House Speaker Nancy Pelosi (D-Calif.) on Monday invited President Trump to deliver his State of the Union address to Congress on Feb. 5. Trump promptly wrote back accepting the invitation. He called it a "great honor," and said, "We have a great story to tell and yet, great goals to achieve!" Trump's speech was originally scheduled to take place Tuesday, but Pelosi rescinded the invitation during the 35-day partial federal government shutdown, saying that for security reasons the event would have to wait until the government reopened. Trump considered delivering the address at another location before deciding to wait until the shutdown was over. The 35-day shutdown — the longest in U.S. history — ended Friday with a deal to fund the government through Feb. 15.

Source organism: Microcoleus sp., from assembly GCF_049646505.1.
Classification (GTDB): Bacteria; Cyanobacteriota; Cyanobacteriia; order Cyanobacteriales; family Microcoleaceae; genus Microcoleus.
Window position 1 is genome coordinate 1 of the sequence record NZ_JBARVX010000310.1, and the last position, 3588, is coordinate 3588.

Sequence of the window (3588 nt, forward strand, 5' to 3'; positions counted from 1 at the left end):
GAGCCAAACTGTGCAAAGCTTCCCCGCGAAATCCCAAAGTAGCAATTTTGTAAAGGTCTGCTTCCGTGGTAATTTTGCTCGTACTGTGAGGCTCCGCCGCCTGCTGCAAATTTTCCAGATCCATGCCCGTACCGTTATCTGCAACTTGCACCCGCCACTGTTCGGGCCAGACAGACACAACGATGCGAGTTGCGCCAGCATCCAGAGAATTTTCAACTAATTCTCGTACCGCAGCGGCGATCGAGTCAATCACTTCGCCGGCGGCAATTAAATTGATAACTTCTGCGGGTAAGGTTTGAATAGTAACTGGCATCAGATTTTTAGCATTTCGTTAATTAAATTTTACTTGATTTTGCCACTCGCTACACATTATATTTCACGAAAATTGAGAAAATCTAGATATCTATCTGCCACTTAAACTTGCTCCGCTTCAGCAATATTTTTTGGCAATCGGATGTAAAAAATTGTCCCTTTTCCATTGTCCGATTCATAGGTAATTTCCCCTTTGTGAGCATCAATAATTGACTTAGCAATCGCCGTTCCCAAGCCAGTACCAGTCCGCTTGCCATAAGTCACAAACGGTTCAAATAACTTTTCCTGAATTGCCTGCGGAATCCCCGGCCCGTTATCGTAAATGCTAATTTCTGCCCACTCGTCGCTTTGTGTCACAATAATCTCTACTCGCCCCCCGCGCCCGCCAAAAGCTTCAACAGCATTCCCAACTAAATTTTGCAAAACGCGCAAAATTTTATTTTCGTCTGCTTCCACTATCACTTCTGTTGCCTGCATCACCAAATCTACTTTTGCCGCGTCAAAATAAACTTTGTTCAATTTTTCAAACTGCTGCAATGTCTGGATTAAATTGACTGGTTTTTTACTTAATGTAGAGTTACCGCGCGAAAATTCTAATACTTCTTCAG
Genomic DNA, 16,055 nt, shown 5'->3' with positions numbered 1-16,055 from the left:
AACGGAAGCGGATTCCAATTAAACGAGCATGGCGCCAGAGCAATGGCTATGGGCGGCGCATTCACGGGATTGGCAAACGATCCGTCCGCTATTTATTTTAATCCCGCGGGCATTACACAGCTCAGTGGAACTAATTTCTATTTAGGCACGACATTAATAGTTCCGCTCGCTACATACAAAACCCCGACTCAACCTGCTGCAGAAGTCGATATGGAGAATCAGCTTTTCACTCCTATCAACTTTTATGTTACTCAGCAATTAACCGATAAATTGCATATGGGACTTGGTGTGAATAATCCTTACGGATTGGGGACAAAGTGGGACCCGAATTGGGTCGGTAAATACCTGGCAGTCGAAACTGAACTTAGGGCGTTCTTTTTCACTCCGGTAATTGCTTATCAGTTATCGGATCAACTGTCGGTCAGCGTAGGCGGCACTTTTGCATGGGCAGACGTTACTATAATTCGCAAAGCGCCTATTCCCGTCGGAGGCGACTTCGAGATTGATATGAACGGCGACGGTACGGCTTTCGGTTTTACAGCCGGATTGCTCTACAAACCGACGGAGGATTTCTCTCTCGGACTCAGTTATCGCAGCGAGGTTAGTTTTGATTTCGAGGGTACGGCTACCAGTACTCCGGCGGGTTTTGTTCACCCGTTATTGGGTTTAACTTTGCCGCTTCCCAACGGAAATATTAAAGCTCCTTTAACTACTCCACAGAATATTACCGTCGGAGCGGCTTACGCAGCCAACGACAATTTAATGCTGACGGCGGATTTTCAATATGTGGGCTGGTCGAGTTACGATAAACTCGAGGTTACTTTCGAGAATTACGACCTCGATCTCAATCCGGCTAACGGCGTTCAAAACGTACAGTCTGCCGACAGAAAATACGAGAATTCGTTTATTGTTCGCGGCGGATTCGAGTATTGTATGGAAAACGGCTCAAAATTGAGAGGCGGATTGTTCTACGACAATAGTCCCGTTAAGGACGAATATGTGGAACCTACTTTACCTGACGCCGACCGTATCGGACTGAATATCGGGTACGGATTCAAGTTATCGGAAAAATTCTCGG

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USA Today The Washington Post

3. Polar vortex brings life-threatening cold to Midwest, Great Lakes

A dangerous polar vortex is sweeping into the Midwest and Great Lakes regions with potentially life-threatening low temperatures on Tuesday. Chicago is bracing for what could be a record low temperature around 29 degrees below zero. "If you don't have to be outside, don't," said National Weather Service meteorologist Amy Seeley. The blast of arctic air along with 30-mph wind gusts could bring the wind chill in the city to 50-below, which can cause frostbite within minutes. In some parts of the northern Plains, the wind chill could fall as low as 64 degrees below zero. Temperatures are expected to fall to 30-below in Minneapolis by early Wednesday for the first time since 1996.